• By Dartington SRU
  • Posted on Friday 23rd March, 2012

Exorcising the ghosts of family intervention research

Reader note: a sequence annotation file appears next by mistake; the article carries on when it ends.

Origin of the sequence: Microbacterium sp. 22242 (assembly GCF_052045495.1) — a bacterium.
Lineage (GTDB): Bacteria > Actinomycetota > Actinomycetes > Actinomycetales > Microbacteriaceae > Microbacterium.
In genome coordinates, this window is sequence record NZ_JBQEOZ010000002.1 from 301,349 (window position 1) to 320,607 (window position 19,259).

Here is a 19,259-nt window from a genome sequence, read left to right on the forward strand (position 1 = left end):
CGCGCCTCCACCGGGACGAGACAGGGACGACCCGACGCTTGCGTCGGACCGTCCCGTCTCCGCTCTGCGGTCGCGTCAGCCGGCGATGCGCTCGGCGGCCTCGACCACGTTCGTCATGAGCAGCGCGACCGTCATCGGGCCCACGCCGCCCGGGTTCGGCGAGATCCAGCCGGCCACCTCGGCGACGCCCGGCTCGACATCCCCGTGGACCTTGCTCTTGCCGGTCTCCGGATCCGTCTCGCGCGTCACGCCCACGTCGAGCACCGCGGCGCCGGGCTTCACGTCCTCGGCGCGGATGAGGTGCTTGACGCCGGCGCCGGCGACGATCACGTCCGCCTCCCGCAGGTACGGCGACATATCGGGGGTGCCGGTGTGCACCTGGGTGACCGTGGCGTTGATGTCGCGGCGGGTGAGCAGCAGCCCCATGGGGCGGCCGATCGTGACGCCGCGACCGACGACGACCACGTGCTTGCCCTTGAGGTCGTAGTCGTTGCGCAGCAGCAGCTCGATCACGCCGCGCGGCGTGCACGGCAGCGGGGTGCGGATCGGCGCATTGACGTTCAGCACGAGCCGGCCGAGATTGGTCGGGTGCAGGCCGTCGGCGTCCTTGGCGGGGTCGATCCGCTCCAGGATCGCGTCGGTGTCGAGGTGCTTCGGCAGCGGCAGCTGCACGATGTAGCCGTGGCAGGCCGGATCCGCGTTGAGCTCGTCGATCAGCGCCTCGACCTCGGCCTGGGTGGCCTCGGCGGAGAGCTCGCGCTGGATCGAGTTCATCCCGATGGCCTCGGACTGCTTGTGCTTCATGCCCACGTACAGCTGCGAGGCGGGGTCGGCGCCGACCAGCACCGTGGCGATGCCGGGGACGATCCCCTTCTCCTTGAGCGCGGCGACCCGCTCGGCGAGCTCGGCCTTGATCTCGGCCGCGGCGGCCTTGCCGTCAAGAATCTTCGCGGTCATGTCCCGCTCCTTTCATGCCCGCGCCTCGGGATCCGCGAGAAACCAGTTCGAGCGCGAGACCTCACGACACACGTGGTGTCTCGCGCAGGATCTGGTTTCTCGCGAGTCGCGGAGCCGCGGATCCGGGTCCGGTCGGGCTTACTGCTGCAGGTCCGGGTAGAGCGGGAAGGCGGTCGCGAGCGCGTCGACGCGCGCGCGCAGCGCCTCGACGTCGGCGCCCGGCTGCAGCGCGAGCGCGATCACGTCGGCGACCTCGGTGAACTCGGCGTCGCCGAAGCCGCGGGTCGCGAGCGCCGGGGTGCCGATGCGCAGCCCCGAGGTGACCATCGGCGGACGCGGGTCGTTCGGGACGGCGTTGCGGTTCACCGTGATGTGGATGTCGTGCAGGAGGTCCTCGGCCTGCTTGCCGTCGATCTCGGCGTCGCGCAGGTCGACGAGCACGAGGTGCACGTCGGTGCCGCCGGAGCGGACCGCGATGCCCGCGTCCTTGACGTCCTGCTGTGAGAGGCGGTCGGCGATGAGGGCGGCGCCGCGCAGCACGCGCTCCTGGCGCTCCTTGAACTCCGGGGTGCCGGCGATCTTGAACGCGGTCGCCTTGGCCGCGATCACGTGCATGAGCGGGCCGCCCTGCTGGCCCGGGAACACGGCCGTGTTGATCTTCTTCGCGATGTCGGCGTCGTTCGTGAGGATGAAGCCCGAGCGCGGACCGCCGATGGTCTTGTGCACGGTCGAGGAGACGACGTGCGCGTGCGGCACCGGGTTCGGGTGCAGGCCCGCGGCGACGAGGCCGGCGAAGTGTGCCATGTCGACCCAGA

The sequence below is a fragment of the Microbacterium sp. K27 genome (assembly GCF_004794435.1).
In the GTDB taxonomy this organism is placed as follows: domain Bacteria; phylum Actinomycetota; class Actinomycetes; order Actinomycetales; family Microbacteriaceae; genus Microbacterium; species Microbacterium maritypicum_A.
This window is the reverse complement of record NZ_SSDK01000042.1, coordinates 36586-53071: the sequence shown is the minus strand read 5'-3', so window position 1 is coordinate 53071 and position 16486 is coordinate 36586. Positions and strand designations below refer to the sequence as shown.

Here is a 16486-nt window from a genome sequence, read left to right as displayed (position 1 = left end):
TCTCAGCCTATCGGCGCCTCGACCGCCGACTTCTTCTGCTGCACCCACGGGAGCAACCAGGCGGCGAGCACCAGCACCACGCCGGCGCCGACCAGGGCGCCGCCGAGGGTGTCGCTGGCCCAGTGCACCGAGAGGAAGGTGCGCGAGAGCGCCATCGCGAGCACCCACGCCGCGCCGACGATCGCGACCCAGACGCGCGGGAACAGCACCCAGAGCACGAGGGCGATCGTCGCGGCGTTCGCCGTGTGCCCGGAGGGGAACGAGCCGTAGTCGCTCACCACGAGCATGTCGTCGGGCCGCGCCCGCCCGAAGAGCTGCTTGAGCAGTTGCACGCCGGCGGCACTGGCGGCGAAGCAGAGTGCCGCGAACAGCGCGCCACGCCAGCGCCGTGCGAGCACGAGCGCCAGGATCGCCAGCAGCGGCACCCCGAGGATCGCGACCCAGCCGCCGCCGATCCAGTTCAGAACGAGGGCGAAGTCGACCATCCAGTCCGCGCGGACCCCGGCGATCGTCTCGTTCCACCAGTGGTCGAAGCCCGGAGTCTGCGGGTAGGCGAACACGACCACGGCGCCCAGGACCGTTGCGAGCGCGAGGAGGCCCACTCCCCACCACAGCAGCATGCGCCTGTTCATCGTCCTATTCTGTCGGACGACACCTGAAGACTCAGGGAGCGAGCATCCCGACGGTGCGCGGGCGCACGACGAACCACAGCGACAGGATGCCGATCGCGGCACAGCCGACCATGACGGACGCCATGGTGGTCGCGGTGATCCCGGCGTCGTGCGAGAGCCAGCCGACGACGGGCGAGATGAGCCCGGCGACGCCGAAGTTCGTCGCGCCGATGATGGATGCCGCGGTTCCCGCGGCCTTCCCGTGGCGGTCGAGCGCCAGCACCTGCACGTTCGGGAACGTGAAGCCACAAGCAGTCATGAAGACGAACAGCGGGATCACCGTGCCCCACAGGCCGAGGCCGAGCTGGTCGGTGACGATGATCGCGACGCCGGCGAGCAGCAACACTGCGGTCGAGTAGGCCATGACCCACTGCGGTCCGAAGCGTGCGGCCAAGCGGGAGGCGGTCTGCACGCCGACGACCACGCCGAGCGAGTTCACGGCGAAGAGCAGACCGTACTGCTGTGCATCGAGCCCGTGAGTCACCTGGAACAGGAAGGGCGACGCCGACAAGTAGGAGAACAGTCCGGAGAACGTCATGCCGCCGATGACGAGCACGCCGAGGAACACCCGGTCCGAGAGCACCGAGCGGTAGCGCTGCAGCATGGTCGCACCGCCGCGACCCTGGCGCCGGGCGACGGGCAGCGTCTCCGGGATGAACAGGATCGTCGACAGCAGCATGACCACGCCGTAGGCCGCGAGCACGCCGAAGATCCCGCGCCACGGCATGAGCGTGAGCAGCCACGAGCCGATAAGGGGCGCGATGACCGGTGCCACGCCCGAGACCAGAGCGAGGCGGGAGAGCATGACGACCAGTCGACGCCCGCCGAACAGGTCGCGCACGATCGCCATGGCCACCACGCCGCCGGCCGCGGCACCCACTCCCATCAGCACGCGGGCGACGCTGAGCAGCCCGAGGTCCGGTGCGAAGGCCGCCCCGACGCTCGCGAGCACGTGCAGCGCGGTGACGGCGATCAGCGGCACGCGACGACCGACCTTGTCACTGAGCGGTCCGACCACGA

Nearly a century ago, a Chicago factory called the Hawthorne Works decided to find out what light levels made their workers most productive. As an experiment, it was a disaster. When experimenters turned the lights up, productivity went up. And when the experimenters turned the lights down, productivity went up – again.Later scholars concluded that the “Hawthorne effect” came about because the workers enjoyed the attention of the experimenters. For modern-day scientists, the “Hawthorne effect” and the problem of attrition have become two of prevention research’s most perplexing ghosts. Now, researchers on a teen and family intervention claim to have found ways to exorcise both phantoms. The Rural African American Families Health (RAAFH) project is a randomized trial evaluating the effectiveness of the Strong African American Families–Teen (SAAF–T) program, a family-centered prevention program for rural African American adolescents. RAAFH claims to be the first family-centered prevention trial to use a design that rules out “Hawthorne effects” – and it also retained twice as many families as similar programs. The GhostsWhy exactly are these two ghosts a problem for research? First, the “Hawthorne effect” is the idea that drawing attention to an issue is enough to change it. What makes this a threat is that the researcher cannot be sure that improvements result from the “active ingredients” of an intervention. The particular risk for RAAHF is that simply bringing families together in a supportive environment, rather than the actual content of the SAAF-T program, would produce change. Second, “attrition” – when participants leave a study before it ends – is a threat because there may be something unique about the people who stayed in the study that made them more likely than those who left to change their behavior. The particular attrition risk for RAAHF is that high attrition rates are common with universal, family-centered programs in general, but are even more so for RAAFH’s target population of rural African-Americans. The ExorcismThere are two components of the RAAFH prevention trial that make it uniquely able to exorcise these ghosts, claim the researchers, led by Steven Kogan of the University of Georgia. First is its attention-control design to rule out the Hawthorne effect, and second is an extensive engagement protocol used to minimize attrition. In an attention-control trial, the study participants receive either the intervention being tested or an intervention that is similar in structure, but quite different in content. The comparison program will be structured and delivered in a method exactly the same as the tested program, but will be designed to produce very different effects. The SAAF-T program was designed to enhance protective family management processes with the aim of reducing substance use and risky sexual activity. To create an attention-control for the SAAF-T program, the researchers used a health promotion program that specifically did not include content about substance use or sexual risk reduction and did not target family relationships. Instead, they designed a comparison intervention to promote healthful behaviors among adolescents by encouraging good nutrition, exercise, and informed consumer behavior. The two programs were identical in duration and format. Both used videotaped presentations and interactive components to facilitate learning. The point is that the control group was set to receive the same amount of attention as the intervention group – so that any differences could truly be attributed to the intervention content.To prevent attrition, on the other hand, the extensive engagement protocols included several important components. First, members of the community served as liaisons to help recruit families to the study. They were selected on the basis of their positive reputations and extensive social contacts in their communities. They were trained on the goals of the project and, according to Kogan and colleagues, provided a credible community voice to establish trust between families and the research team. After recruited families were randomly assigned, they received an information visit by a program leader who explained the program and answered questions from the family. An important feature of RAAFH is that the program leaders were African Americans from the local community. The program leaders conducted the information visits and delivered the intervention programs. By having community members serve as program leaders, RAAHF gained in credibility and acceptability, the researchers said. Finally, extensive practical support was provided to encourage family attendance. Support included transportation, childcare for younger siblings, payment for attending sessions and completing assessments. The families also shared a meal together before each session, which not only encouraged attendance, but also promoted family bonding. The ResultsRAAFH was successful in exorcising its research ghosts, Kogan and colleagues claim. Checks of the RAAFH program implementation indicate that both SAAF-T and the comparison program were delivered as intended and that, on average, the families in each group received the same number of sessions. Importantly, at the end of the intervention period, the SAAF-T youth had higher levels of protective family management skills than the comparison youth. The effective implementation of the study design ruled out “Hawthorne effects” or the use of structured family interactions as explanations of these results.RAAFH protocols were equally successful in minimizing the threat of attrition. Among all pre-tested families, only 7% left the study before attending at least one intervention session. Only 12% of the families left the study before attending at least four of the five program sessions. These rates are similar to the lowest attrition rates obtained in family-centered prevention trials with middle-class Caucasian parents. In the end, 62% of all families attended the full five sessions - a rate, RAAFH researchers claim, that is more than twice that from trials of other family-centered programs. ********Reference:Kogan, S.M., Brody, G.H., Molgaard, V.K., Grange, C.M., Oliver, D.A.H., Anderson, T.N., DiClemente, R.J., Wingood, G.M., Chen, Y. & Sperr, M.C. (2011). The Strong African American Families-Teen Trial: Rationale, Design, Engagement Processes, and Family-Specific Effects. Prevention Science. DOI 10.1007/s11121-011-0257-y.